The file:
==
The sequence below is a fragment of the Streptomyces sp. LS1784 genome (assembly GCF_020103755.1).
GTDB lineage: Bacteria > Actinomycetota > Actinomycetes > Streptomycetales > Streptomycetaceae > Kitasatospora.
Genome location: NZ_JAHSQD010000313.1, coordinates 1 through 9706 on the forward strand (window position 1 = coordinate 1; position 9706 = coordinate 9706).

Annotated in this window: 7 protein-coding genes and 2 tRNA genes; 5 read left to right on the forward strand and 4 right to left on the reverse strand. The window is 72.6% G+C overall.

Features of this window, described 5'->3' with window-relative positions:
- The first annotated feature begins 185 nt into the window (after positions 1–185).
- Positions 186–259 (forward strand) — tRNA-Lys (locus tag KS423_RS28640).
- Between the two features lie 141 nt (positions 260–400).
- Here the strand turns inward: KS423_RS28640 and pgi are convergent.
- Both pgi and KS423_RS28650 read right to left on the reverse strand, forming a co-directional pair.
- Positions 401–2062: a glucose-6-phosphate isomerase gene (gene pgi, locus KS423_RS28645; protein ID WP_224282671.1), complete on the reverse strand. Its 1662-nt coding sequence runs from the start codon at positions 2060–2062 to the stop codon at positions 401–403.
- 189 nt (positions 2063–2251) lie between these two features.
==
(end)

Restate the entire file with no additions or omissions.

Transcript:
The sequence below is a fragment of the Streptomyces sp. LS1784 genome (assembly GCF_020103755.1).
GTDB lineage: Bacteria > Actinomycetota > Actinomycetes > Streptomycetales > Streptomycetaceae > Kitasatospora.
Genome location: NZ_JAHSQD010000313.1, coordinates 1 through 9706 on the forward strand (window position 1 = coordinate 1; position 9706 = coordinate 9706).

Annotated in this window: 7 protein-coding genes and 2 tRNA genes; 5 read left to right on the forward strand and 4 right to left on the reverse strand. The window is 72.6% G+C overall.

Features of this window, described 5'->3' with window-relative positions:
- The first annotated feature begins 185 nt into the window (after positions 1–185).
- Positions 186–259 (forward strand) — tRNA-Lys (locus tag KS423_RS28640).
- Between the two features lie 141 nt (positions 260–400).
- Here the strand turns inward: KS423_RS28640 and pgi are convergent.
- Both pgi and KS423_RS28650 read right to left on the reverse strand, forming a co-directional pair.
- Positions 401–2062: a glucose-6-phosphate isomerase gene (gene pgi, locus KS423_RS28645; protein ID WP_224282671.1), complete on the reverse strand. Its 1662-nt coding sequence runs from the start codon at positions 2060–2062 to the stop codon at positions 401–403.
- 189 nt (positions 2063–2251) lie between these two features.